In today’s world of immediate 24/7 access with technology there is a sense of always being “available” or “on call”… it can be difficult to switch off – and only too easy to just answer that e-mail on a Sunday, or just boost that marketing post on social media on a Friday night…
It seems difficult to reconcile “pausing” with busyness. But this is something which is absolutely crucial, especially during pregnancy, to ensure that you and your baby are healthy. The idea of carrying on bravely throughout pregnancy, with your daily job and gruelling schedule, insisting that nothing has changed, has been handed down from generations. But is this how you really want to carry on during your pregnancy? Are you actually lucky enough to have a choice?
My mother grew up in the war, so the thought of stopping working during pregnancy for her was alien. Things carried on as “normal”, resulting in her not enjoying her pregnancy and secretly resenting being pregnant as it was stopping her being and doing what she thought she wanted. In my pregnancies in the early 2000, my attitude unfortunately, was similar. I remember stating loudly to someone that “I was pregnant, not ill!” I am now painfully aware, that as a teacher during that time, I spent too long on my feet, unable to take a toilet break when I needed to, working unnecessarily hard into the evenings when I should have been resting and taking on all the stresses the job entailed. I remember standing precariously on ladders when I was 7 months’ pregnant, to re-do classroom displays, and even taking a group of children on a residential camping trip, without being able to take any medication for hayfever.
I carried on regardless with my exercise regime, resentful that my body was growing bigger. Needless to say, I ended up with post-natal depression with both of my children. Not that anyone knew that of course, because I carried on regardless…
So my point is, that attitudes do need to change. Especially attitudes of women towards women. Mothers and grandmothers towards the younger generation.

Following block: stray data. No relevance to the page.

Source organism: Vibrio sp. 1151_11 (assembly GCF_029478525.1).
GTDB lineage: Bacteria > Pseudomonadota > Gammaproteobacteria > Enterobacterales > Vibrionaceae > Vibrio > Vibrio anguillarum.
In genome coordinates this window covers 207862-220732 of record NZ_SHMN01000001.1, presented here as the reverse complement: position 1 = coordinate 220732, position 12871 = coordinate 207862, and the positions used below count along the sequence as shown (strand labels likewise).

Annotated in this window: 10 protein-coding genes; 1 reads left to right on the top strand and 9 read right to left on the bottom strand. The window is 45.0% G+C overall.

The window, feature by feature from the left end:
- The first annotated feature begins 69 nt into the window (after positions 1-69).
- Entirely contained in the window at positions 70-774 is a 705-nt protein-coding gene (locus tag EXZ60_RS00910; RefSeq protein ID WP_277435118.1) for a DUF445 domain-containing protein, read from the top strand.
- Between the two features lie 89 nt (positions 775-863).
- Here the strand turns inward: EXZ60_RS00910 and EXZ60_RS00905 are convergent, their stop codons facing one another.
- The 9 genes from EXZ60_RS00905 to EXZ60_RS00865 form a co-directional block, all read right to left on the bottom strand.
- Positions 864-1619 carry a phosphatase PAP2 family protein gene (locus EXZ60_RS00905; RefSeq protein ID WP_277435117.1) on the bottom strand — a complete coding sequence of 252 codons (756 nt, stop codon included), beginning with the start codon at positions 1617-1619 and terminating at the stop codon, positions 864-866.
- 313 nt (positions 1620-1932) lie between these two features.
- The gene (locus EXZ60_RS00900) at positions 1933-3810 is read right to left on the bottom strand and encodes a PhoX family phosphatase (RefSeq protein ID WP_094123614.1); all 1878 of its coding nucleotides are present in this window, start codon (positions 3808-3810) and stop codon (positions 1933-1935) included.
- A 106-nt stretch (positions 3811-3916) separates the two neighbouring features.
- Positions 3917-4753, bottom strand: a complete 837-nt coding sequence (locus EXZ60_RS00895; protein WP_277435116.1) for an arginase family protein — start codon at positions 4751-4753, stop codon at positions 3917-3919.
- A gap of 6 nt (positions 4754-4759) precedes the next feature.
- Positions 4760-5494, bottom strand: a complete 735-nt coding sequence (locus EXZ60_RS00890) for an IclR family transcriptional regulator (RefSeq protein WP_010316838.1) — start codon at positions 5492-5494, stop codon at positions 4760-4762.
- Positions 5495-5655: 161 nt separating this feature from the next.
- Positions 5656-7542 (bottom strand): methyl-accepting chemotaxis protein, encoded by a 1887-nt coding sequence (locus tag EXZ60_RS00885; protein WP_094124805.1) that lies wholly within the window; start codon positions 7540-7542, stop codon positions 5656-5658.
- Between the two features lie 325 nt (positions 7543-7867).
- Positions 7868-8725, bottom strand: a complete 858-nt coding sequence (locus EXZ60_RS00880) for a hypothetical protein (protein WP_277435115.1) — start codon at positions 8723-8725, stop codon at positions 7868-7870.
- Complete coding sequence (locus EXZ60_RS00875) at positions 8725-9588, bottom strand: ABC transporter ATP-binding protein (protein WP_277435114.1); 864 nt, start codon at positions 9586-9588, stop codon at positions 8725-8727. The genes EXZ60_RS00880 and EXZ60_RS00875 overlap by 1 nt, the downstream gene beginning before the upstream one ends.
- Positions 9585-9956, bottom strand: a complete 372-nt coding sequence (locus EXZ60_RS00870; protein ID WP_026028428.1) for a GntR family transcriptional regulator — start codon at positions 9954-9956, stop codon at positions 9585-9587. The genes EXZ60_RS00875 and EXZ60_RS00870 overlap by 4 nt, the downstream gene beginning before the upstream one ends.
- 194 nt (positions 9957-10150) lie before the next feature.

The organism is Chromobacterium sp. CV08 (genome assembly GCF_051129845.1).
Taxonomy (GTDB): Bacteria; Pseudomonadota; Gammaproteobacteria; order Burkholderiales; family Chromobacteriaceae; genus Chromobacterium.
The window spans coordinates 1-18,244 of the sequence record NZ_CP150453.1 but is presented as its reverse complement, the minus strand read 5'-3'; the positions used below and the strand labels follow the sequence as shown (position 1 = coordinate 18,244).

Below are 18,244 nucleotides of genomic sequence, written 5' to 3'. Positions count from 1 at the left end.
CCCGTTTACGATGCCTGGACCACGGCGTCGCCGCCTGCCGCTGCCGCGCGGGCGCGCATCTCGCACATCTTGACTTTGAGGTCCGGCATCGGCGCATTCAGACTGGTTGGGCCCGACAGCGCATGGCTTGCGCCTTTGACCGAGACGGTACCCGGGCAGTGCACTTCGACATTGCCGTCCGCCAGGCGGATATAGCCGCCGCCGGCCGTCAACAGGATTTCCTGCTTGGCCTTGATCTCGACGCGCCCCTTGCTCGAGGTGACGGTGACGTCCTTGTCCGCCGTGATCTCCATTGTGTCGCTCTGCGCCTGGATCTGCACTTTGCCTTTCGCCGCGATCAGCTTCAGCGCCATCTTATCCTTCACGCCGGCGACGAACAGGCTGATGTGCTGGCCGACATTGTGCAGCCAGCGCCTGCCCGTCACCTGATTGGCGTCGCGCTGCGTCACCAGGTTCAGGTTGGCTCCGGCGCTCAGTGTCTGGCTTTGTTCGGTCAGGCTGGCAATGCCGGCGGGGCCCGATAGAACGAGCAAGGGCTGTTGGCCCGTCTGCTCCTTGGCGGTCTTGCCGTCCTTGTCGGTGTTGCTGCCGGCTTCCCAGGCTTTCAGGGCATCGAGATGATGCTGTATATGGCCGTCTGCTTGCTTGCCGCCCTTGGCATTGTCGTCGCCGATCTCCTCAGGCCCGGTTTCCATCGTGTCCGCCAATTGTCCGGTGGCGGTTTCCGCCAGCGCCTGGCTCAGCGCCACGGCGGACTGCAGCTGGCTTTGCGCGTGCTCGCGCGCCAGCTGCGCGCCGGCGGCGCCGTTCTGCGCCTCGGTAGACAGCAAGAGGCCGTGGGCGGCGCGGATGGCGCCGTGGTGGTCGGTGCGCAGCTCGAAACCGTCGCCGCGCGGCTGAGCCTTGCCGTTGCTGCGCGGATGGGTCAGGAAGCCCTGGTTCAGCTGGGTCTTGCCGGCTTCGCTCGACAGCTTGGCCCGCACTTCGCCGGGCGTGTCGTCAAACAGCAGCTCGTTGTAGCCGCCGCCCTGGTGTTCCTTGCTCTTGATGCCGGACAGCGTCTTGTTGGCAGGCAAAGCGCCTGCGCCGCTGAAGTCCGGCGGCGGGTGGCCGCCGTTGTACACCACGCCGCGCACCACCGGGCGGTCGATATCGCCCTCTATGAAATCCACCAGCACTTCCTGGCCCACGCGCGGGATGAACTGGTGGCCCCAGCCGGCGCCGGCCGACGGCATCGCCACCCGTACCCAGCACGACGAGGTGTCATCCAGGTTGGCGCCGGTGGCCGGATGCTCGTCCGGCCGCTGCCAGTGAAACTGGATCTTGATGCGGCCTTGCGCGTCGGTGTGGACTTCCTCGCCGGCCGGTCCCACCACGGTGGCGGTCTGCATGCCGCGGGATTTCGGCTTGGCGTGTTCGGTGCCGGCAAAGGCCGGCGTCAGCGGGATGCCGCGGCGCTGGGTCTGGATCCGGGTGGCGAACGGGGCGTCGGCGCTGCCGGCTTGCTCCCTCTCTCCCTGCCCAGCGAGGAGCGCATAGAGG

We now need to support our mothers in cherishing this time. In nurturing and nourishing themselves and their babies.
These beautiful ladies need to be supported in adjusting their mind-sets so that expressing their needs is considered a sign of strength. So that they are able to speak out, knowing that their needs will be met. Knowing that they can ask their partner for support without appearing “needy” or “weak” or “naggy”.
These generational patterns stem from the “Mother Wound” which is beautifully explained by Bethany Webster. In a nutshell, women are pulled subconsciously in opposing directions: by the need to step into their power, pulling away from their mother and her love, or by the need to please their mother to receive her love and therefore stay small themselves. Approval or Potential? Which one do you crave?
Surely, it is time to give yourself a break…. A physical, put your feet up and read kind of break – but also an emotional break. Some time out to switch off the negative voices in your head making you feel guilty – for not looking a certain way, or not behaving a certain way or not doing something “perfectly” – perhaps because you crave approval? Surely it’s time now to make time for you… to maybe take your foot off the gas and take life more sedately. To start to practise living life in a more-balanced way so that you can enjoy precious moments, beautiful in their simplicity, such as a rainbow, or a sunset, without rushing onto the next best thing.
I offer my clients short guided meditations to alleviate stress and anxiety and to be more mindful in the present moment, combined with Reiki healing or Wasui (healing in water) to deeply relax and connect with their growing baby, not only physically and emotionally, but on a deeper spiritual level too.